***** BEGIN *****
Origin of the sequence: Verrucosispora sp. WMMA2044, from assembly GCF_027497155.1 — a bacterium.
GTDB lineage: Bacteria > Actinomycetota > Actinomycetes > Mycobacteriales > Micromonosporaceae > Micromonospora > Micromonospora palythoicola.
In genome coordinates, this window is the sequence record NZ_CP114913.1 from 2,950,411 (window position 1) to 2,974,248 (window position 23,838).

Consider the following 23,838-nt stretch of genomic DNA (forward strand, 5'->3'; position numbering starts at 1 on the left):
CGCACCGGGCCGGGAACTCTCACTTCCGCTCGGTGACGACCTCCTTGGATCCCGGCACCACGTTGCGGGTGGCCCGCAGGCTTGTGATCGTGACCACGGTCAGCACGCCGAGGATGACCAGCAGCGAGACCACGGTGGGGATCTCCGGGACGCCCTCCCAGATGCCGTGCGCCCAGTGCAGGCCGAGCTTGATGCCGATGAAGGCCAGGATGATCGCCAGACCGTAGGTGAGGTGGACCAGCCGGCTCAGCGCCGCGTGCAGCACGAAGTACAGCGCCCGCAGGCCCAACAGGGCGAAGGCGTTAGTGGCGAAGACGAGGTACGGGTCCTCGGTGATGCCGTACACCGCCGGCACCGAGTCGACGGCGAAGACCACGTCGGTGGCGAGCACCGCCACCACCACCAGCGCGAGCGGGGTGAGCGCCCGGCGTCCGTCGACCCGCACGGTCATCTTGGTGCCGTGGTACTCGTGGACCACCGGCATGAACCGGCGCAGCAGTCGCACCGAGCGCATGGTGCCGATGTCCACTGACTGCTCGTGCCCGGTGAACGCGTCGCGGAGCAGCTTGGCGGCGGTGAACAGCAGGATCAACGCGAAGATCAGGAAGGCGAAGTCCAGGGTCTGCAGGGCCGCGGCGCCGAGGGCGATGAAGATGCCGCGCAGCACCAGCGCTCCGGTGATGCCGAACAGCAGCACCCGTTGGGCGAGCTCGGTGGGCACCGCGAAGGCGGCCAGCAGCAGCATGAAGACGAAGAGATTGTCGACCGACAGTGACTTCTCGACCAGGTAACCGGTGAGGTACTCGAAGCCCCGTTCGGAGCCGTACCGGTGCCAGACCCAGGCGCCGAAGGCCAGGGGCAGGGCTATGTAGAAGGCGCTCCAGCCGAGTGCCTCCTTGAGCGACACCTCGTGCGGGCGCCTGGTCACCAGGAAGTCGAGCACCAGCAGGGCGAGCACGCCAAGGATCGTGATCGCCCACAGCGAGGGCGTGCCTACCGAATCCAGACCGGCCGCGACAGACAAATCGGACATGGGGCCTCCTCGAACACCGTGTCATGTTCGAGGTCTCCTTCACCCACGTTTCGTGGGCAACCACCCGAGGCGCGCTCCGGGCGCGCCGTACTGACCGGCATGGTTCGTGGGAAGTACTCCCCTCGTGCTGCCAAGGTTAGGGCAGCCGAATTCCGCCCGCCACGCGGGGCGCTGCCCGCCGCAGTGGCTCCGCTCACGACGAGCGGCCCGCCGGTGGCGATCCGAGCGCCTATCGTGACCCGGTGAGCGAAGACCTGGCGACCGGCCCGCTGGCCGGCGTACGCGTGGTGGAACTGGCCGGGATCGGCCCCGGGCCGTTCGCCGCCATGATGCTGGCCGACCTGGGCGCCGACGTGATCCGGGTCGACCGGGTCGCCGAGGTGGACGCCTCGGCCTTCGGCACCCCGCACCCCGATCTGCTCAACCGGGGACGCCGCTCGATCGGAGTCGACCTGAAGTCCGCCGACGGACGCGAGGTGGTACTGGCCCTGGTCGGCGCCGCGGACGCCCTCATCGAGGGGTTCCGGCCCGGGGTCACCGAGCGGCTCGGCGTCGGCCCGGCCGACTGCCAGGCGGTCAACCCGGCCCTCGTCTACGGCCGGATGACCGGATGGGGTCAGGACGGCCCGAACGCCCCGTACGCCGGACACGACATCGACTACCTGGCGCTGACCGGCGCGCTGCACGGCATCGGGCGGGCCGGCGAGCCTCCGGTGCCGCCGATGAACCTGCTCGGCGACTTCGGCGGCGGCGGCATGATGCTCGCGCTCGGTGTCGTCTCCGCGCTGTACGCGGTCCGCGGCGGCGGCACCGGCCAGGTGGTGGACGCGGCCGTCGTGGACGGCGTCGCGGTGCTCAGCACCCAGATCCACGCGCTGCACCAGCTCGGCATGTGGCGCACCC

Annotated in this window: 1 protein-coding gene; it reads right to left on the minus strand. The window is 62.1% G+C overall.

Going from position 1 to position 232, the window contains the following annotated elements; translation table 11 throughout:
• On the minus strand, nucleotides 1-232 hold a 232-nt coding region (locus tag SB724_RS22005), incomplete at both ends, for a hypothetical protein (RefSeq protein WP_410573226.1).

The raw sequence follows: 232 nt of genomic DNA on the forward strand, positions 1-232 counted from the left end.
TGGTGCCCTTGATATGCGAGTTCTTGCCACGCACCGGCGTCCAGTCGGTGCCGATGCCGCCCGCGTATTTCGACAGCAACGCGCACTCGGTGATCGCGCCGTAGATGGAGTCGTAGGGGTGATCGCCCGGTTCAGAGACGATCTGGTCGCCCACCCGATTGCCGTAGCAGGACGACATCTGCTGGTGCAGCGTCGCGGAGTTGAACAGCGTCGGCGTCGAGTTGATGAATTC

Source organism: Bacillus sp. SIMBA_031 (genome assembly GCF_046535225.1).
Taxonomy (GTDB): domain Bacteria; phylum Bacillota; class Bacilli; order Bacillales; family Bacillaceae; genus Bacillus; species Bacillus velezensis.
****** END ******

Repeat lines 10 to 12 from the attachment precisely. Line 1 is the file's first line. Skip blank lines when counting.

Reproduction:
TGGTGCCCTTGATATGCGAGTTCTTGCCACGCACCGGCGTCCAGTCGGTGCCGATGCCGCCCGCGTATTTCGACAGCAACGCGCACTCGGTGATCGCGCCGTAGATGGAGTCGTAGGGGTGATCGCCCGGTTCAGAGACGATCTGGTCGCCCACCCGATTGCCGTAGCAGGACGACATCTGCTGGTGCAGCGTCGCGGAGTTGAACAGCGTCGGCGTCGAGTTGATGAATTC

Source organism: Bacillus sp. SIMBA_031 (genome assembly GCF_046535225.1).
Taxonomy (GTDB): domain Bacteria; phylum Bacillota; class Bacilli; order Bacillales; family Bacillaceae; genus Bacillus; species Bacillus velezensis.